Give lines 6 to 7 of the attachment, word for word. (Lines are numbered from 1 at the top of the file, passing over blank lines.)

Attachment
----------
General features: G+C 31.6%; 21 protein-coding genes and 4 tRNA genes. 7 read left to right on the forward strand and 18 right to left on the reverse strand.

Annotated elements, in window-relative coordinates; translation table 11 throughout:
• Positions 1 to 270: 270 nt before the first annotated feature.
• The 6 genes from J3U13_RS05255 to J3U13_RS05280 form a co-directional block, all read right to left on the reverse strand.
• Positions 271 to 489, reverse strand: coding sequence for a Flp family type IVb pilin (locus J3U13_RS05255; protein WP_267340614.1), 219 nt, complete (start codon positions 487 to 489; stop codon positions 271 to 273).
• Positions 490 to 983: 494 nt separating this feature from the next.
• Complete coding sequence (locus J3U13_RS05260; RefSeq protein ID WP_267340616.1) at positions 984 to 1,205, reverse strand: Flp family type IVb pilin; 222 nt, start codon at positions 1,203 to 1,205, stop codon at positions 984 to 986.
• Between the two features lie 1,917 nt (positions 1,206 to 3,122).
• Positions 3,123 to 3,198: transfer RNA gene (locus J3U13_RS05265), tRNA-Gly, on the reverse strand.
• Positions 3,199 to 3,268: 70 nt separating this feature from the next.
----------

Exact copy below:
• Positions 490 to 983: 494 nt separating this feature from the next.
• Complete coding sequence (locus J3U13_RS05260; RefSeq protein ID WP_267340616.1) at positions 984 to 1,205, reverse strand: Flp family type IVb pilin; 222 nt, start codon at positions 1,203 to 1,205, stop codon at positions 984 to 986.